Singleton hosted many other programmes, notably undertaking a ten-year stint on the Monday-to-Friday BBC Radio 4 PM programme beginning in 1982 (having previously presented the station's Midweek with Valerie Singleton) and eight years presenting BBC Two's The Money Programme from September 1980 to March 1988. While hosting PM, Singleton admitted she had a difficult relationship with co-presenter Hugh Sykes and threw a cup of water in his face while live on air.[deprecated source] When she quit PM in 1993, she presented a travel programme for ITV and became a regular travel writer for several national publications. She made a one-off return to PM on 29 February 2016 to co-present a special 'Leap Day' programme, alongside Eddie Mair.
In 1994 Singleton was awarded the OBE for her services to children's television. She still makes occasional guest appearances on Blue Peter.
In the 1990s she presented a popular quiz on Channel 4 – Backdate. She was an early enthusiast and patron of the painter Jack Vettriano. In 2005, the story of Singleton's move from London to Dorset and the sale of the flat she had lived in for more than forty years was reported in The Times. According to the Metro newspaper in 2007, Singleton intended to publish her biography in time for Blue Peter's fiftieth anniversary in October 2008. According to the article, the book would reveal "a few things that will shock". The book is yet to be published.
- "ON THE SUNNY SIDE OF THE STREET – Light Programme – 10 April 1963 – BBC Genome". Genome.ch.bbc.co.uk. Retrieved 1 March 2016.
- "TIME OUT – BBC Two England – 30 April 1964 – BBC Genome". Genome.ch.bbc.co.uk. Retrieved 1 March 2016.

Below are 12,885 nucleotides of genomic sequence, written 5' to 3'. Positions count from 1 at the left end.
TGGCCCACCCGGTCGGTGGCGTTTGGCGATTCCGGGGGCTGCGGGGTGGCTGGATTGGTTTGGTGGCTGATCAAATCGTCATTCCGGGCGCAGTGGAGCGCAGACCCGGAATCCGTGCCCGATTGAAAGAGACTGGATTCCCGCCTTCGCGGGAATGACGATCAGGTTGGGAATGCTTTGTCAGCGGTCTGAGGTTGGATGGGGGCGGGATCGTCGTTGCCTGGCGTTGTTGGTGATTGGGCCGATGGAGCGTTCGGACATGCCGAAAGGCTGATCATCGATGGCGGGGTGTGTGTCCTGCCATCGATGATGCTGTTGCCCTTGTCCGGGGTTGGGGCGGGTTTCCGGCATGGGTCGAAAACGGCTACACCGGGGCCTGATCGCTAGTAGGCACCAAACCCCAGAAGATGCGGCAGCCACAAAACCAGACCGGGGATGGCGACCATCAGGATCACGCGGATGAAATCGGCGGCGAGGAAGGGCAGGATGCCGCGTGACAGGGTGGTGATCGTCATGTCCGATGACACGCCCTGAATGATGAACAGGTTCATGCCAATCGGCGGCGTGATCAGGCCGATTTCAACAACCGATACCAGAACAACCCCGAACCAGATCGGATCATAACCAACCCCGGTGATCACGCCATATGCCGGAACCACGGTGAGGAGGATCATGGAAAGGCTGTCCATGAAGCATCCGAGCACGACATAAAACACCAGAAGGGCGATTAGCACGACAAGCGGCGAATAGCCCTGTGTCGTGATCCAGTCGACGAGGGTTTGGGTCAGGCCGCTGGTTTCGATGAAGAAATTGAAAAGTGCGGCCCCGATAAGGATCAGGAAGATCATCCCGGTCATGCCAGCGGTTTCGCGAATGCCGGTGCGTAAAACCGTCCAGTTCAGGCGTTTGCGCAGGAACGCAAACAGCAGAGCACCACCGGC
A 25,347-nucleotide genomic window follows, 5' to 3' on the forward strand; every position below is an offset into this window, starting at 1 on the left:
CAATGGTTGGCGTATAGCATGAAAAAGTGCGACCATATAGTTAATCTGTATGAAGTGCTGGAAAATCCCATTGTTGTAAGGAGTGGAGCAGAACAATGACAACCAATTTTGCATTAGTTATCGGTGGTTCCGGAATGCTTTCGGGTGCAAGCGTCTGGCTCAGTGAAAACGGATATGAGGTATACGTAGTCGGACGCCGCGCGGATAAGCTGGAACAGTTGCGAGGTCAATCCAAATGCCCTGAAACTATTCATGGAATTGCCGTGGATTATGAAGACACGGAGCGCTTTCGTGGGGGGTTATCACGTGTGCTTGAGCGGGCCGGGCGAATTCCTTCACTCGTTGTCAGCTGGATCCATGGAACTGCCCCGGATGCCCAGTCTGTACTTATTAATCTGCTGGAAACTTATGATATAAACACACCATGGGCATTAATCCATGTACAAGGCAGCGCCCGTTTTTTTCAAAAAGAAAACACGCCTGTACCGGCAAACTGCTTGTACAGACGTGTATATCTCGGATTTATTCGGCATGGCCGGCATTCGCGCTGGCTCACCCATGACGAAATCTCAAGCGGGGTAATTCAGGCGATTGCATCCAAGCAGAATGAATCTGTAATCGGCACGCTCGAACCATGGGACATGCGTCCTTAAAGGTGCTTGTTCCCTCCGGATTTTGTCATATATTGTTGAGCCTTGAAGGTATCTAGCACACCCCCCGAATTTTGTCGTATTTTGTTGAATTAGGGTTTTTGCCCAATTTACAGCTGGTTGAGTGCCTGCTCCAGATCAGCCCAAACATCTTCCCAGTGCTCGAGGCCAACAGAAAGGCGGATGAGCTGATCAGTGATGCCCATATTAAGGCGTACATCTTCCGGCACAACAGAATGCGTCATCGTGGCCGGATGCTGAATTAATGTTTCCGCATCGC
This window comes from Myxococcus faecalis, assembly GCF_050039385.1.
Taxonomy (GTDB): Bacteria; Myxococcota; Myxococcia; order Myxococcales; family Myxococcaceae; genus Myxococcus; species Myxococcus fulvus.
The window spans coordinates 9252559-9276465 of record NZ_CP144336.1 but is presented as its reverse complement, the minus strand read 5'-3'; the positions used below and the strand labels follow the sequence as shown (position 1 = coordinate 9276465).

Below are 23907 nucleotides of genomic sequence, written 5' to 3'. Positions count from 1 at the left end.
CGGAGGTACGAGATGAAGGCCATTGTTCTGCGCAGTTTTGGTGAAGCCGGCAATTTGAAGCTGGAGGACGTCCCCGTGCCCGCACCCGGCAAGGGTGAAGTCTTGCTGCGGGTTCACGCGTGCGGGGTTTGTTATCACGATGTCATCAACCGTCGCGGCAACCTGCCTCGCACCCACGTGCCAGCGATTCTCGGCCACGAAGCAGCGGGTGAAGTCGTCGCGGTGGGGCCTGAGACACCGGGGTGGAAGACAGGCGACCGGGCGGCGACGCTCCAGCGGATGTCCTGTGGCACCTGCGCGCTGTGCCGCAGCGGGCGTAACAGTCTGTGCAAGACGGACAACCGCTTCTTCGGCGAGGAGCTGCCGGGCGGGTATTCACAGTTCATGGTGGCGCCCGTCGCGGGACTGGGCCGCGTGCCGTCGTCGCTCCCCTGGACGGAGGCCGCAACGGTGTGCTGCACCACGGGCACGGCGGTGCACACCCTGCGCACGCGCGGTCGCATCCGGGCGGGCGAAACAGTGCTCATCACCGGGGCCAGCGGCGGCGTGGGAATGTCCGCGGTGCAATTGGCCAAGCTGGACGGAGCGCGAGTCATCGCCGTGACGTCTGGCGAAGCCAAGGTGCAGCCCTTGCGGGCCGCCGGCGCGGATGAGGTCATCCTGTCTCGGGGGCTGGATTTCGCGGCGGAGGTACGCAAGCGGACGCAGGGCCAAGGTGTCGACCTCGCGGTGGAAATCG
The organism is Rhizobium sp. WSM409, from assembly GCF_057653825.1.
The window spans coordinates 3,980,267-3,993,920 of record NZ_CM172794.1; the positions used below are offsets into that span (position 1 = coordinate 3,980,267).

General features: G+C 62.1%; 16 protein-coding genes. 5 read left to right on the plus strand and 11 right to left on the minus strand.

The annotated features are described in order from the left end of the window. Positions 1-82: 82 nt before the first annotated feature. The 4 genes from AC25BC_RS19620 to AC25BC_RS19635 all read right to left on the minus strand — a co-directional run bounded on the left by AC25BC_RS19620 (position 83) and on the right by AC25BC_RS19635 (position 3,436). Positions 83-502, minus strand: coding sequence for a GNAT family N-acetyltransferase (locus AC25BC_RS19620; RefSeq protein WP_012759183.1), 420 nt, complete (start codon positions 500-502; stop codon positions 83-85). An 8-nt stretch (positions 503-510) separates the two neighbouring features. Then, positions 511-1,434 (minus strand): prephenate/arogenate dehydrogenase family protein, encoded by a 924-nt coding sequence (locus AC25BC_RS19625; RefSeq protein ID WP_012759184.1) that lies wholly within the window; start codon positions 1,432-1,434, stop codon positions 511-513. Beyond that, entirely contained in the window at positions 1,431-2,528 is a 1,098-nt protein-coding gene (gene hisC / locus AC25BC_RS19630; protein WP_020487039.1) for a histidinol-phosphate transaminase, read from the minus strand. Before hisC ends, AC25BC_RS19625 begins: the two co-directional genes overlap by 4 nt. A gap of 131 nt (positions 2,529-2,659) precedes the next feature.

- "Disney Time – BBC One London – 27 December 1971 – BBC Genome". Genome.ch.bbc.co.uk. Retrieved 1 March 2016.
- "Blue Peter – BBC One London – 20 October 1975 – BBC Genome". Genome.ch.bbc.co.uk. Retrieved 22 December 2015.
- "Blue Peter – BBC One London – 29 December 1975 – BBC Genome". Genome.ch.bbc.co.uk. Retrieved 22 December 2015.
- "Blue Peter" 50th Anniversary Book: The Story of Television's Longest-running Children's Programme. Hamlyn ISBN 978-0-600-61793-8
- "BFI page on ''Val Meets the VIPs''". Ftvdb.bfi.org.uk. Retrieved 19 February 2010.
- Val Meets... Margaret Thatcher, 7 March 1973 (BBC iPlayer)
- "Nationwide goes Metric – BBC One London – 20 July 1973 – BBC Genome". Genome.ch.bbc.co.uk. Retrieved 1 March 2016.
- "Wedding Breakfast – BBC One London – 14 November 1973 – BBC Genome". Genome.ch.bbc.co.uk. Retrieved 1 March 2016.
- "A Kind of Childhood – BBC Two England – 19 December 1979 – BBC Genome". Genome.ch.bbc.co.uk. Retrieved 1 March 2016.
- "Regional news magazines - BBC One London - 21 July 1983 - BBC Genome". Genome.ch.bbc.co.uk. Retrieved 22 October 2018.
- "Mid-Week with Valerie Singleton – BBC Radio 4 FM – 7 May 1980 – BBC Genome". Genome.ch.bbc.co.uk. Retrieved 1 March 2016.
- Singleton, Valerie (28 June 2008). "My holiday with Princess Anne and how I had a nose job to look like Audrey Hepburn by Valerie Singleton". Daily Mail. Retrieved 16 November 2016.
- Valerie Singleton's wedding proposal to Eddie, BBC Radio 4, 29 February 2016
- Val Singleton returns to the PM Programme on Radio 4, Radio Moments, 1 March 2016
- "de beste bron van informatie over art gallery". Everardread.co.za. Retrieved 19 February 2010.
- "Blue Peter autobiography 'to shock'". Metro. 8 November 2007. Retrieved 19 February 2010.
- "Valerie SINGLETON OBE (1937–)". Big Red Book. Archived from the original on 14 October 2012. Retrieved 17 November 2016.
- "Desert Island Discs – BBC Radio 4 FM – 27 July 1974 – BBC Genome". Genome.ch.bbc.co.uk. Retrieved 1 March 2016.
- Valerie Singleton on IMDb
- Blue Peter biography
- Valerie Singleton recalls her appearance on This Is Your Life
| Blue Peter Presenter No. 4
1962–1972 (plus 1972–1975 part time)